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An open university – A people’s Parliament

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The Parliament – established Constitutional Review Commission (CRC) marked the completion of the substantial part of its work with the launching of yet another booklet last Wednesday.

This was not just another booklet, but the Final Report of the Commission which was presented to the Speaker of the House of Assembly on February 28, 2005. {{more}}Parliament has since given permission for the publication of the booklet and the CRC has faithfully complied, by the public launching, covered live on radio and television, by presenting those in attendance with copies of the Report, and then by making it available to the general public, including at all Post Offices, at the ridiculously low price of $2.00 each.

The Report itself is a monumental work of which not only the CRC, but Parliament and the people of St. Vincent and the Grenadines, can be justly proud. In its scope and depth, it has placed SVG on the map and blazed a pioneering trail in constitutional reform that many are sure to follow. It is now up to Parliament itself, and above all, the people of St. Vincent and the Grenadines to complete the process and ensure a democratic, made-in- SVG Constitution.

In order for this to be accomplished, SVG will first have to become a veritable “Open University”, with citizens reading, studying and digesting the Commission’s recommendations. Then, a process of open debate and inter- active discussions in the media, in the home, at community and social gatherings, etc. All must be encouraged, no matter what the limitation, to take part. Those who cannot read must be provided with the opportunity to hear the recommendations by radio or on television, and to respond to them, either in conversations with friends or neighbours or via the multitudinous call-in programmes. It will be like an Open University because such an approach can but educate and edify our people.

While our political parties compete for power at the next elections, they cannot, and must not be allowed to, ignore the constitutional debate. Party groups, women’s and youth wings of the parties, their General and Executive Councils, all have a responsibility to engage in the discussion and respond to the proposals of the CRC. It must become part of them as well and can only help to deepen their understanding of governance and democracy and thereby influence their behaviour in a more mature, patriotic direction.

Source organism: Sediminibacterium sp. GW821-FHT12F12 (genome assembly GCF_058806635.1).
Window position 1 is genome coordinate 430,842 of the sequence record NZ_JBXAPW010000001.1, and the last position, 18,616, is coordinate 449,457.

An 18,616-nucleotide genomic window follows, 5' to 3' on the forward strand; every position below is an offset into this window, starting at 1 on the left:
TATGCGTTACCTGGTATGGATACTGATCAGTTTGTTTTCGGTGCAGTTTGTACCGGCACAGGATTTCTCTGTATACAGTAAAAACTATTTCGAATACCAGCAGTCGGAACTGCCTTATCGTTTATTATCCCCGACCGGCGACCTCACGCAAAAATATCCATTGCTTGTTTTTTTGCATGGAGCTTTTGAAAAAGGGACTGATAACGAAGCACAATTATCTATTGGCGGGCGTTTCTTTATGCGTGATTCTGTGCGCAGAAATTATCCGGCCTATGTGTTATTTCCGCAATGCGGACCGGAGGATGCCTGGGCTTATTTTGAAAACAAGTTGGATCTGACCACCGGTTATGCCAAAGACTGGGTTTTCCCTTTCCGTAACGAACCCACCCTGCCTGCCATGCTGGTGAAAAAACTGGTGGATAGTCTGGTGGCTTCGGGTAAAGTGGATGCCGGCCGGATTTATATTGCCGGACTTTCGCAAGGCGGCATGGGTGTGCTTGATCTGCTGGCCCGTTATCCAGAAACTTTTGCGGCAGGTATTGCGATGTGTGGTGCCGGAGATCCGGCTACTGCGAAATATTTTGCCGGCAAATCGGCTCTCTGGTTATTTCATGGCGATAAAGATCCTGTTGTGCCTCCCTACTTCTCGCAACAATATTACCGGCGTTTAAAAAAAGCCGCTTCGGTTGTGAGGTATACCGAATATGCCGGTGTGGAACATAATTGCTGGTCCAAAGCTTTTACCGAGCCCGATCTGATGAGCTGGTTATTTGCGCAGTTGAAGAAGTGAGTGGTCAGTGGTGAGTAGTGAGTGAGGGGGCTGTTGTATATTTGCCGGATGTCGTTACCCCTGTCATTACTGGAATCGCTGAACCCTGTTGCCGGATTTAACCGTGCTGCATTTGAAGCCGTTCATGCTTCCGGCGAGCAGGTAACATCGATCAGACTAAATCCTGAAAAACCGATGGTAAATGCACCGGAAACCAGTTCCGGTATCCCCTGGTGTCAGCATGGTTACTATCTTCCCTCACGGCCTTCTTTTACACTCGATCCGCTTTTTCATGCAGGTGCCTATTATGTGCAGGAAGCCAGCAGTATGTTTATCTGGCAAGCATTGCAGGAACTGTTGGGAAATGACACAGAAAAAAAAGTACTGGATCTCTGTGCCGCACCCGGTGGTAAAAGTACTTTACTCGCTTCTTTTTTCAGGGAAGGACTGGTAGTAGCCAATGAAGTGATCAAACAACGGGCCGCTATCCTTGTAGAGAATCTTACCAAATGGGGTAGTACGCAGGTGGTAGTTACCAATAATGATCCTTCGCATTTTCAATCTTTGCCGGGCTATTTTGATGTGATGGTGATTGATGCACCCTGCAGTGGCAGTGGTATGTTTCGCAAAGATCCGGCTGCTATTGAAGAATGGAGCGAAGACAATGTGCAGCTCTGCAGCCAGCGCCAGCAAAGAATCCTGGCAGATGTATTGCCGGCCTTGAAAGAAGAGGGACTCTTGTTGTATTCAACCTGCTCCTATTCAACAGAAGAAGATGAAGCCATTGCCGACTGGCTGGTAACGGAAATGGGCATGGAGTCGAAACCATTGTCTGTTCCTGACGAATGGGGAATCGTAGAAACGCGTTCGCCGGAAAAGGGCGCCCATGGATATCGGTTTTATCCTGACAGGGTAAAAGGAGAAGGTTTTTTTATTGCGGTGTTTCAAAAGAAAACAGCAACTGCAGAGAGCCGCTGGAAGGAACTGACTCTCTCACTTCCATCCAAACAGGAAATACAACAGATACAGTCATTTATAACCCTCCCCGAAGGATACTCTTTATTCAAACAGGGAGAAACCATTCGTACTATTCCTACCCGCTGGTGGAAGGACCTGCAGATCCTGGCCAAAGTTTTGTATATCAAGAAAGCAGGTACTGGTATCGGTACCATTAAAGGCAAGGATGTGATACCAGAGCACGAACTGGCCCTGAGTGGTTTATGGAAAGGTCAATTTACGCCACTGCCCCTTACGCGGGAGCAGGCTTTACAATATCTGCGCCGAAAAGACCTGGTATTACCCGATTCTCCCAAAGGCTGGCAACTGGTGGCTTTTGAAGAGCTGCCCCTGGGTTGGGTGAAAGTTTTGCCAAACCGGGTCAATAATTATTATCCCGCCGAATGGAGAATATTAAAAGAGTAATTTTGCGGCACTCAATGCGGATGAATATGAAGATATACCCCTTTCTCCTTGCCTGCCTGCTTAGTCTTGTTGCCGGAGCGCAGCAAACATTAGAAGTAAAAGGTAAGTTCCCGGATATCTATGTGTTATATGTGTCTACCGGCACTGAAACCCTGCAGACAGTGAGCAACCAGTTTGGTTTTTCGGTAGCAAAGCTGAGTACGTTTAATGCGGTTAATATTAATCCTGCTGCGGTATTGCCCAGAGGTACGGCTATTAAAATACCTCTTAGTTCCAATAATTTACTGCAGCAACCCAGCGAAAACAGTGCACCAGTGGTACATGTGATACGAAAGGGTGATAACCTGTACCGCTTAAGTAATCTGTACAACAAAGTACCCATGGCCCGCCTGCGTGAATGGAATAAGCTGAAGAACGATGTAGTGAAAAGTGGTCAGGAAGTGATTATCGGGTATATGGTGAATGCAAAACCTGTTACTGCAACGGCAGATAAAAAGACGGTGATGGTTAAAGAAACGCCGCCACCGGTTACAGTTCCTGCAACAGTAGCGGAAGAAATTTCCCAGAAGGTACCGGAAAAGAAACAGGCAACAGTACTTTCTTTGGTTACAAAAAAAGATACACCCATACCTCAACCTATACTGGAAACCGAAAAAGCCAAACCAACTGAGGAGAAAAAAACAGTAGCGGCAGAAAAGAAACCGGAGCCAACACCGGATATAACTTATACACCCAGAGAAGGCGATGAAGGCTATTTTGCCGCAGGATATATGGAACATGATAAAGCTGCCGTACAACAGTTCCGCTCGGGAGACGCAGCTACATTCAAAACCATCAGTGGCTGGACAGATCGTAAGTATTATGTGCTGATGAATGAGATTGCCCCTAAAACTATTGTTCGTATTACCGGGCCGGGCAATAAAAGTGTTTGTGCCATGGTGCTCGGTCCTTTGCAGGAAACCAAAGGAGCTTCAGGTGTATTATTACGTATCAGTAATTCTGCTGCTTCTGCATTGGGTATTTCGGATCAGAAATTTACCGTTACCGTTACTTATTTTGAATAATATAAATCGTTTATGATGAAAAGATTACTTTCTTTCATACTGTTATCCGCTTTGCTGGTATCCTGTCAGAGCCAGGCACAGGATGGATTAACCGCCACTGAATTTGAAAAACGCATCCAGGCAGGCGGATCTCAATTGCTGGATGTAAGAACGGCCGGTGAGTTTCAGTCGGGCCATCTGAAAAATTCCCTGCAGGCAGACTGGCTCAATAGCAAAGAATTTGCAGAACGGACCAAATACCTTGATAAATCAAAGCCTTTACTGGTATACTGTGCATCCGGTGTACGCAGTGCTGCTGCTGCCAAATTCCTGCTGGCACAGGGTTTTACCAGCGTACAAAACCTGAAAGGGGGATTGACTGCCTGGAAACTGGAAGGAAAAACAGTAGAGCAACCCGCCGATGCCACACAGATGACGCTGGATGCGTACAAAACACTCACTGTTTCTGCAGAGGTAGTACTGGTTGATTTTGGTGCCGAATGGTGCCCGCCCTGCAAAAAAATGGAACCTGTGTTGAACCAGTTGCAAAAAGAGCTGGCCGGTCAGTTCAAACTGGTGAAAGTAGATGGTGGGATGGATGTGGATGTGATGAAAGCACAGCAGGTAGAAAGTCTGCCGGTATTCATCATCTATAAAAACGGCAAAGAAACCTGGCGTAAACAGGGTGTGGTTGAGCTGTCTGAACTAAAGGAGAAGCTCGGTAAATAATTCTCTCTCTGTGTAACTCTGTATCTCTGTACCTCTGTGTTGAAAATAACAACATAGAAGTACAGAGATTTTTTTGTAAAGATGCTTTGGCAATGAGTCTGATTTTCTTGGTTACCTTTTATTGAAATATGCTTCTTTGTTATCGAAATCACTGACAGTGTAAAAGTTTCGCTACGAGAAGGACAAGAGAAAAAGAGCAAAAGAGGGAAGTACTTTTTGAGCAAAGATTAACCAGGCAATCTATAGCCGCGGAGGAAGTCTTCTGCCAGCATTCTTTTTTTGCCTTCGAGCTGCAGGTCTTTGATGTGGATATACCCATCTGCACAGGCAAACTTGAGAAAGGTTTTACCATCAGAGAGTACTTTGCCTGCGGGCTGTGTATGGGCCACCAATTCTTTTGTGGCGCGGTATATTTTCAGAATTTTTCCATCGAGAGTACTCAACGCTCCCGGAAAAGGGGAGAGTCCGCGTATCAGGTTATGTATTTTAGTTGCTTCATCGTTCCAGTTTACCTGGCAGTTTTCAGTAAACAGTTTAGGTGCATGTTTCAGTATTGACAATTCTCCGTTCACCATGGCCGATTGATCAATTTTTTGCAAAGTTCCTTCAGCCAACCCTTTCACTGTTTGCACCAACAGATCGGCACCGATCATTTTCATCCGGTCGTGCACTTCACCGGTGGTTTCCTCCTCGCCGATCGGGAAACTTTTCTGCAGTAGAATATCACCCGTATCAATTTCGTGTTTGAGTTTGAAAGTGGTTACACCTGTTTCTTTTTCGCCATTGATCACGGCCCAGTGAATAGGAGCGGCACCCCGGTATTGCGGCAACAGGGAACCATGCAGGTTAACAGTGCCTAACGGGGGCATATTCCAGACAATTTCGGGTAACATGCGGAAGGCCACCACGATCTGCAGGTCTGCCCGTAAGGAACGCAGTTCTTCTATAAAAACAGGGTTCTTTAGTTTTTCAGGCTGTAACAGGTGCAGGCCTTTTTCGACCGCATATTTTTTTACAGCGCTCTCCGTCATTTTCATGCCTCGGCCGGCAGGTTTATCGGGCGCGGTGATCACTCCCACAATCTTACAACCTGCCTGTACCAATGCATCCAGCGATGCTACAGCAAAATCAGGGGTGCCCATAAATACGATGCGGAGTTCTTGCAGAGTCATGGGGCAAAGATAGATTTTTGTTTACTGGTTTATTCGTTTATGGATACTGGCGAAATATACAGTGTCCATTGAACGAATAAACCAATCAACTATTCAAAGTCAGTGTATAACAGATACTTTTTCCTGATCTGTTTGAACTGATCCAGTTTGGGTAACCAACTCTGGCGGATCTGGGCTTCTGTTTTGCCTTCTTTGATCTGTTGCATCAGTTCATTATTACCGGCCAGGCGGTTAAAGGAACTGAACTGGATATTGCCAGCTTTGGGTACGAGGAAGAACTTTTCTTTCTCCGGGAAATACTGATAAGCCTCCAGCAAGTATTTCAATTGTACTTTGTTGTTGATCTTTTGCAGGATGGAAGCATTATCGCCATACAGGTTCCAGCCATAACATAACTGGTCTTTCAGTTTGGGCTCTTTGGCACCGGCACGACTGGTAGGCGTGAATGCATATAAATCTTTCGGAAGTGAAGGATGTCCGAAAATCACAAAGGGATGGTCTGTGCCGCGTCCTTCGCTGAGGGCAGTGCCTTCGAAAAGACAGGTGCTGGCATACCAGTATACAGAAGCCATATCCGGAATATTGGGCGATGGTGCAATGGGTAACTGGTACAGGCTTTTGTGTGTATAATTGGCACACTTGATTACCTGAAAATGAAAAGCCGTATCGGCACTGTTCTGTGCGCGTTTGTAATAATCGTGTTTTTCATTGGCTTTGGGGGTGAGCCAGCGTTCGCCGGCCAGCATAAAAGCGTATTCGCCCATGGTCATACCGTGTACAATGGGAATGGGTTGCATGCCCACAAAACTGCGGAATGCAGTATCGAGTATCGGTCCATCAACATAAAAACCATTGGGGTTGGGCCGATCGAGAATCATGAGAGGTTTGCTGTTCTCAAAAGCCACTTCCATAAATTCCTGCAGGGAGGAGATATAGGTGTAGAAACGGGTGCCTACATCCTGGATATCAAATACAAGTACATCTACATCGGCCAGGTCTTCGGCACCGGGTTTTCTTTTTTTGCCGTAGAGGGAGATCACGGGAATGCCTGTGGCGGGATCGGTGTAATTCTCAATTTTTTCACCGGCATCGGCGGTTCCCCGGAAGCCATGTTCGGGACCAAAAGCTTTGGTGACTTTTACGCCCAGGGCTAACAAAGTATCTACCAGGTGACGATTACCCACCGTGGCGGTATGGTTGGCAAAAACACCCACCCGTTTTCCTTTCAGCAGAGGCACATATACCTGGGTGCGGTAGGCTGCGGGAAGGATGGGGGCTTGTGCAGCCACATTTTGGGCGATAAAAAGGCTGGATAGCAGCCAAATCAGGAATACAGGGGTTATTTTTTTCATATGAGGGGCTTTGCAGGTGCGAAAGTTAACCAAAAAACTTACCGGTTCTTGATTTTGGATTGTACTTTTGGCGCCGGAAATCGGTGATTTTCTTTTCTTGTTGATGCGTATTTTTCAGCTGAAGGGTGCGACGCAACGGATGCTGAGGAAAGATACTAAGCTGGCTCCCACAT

Central to the recommendations of the CRC is the direct involvement of our citizenry, through their civil society organizations, in the governance of the country. Some of the proposals in this regard will be considered controversial in some quarters and will stir heated public debate, but that can only be good for the society as a whole. In the following weeks, I shall regularly attempt to visit some of these proposals both for the sake of publicizing them as well as to encourage wide discussion of the same.

It is this aspect of the CRC’s recommendations, why I say ” People’s Parliament”, because the intention is to develop alternative areas of political influence on decision- making, not just leaving it up to politicians and political parties. One can only hope that the Local Government Commission would move in a complementary direction, and strengthen the participation of people in governance right at the community level. Every civil society organization should see it as its duty to visit the constitutional proposals, to examine them from the objective of empowering the people of the country.

If we can follow these simple steps, if we can all make the effort to engage, then we would not only be able to advance our own level of understanding of our society and political processes, but we will be able to contribute to a national effort in that direction as well. Government has grandly announced its “literacy crusade”. What finer way to facilitate this than by integrating the constitutional reform process

into it!

As we lift our level of academic competence, so too at the same time will we be able to raise the level of our constitutional awareness, thereby making us better able to contribute to the political process. That would be the start of the making of a truly PEOPLE’s PARLIAMENT!

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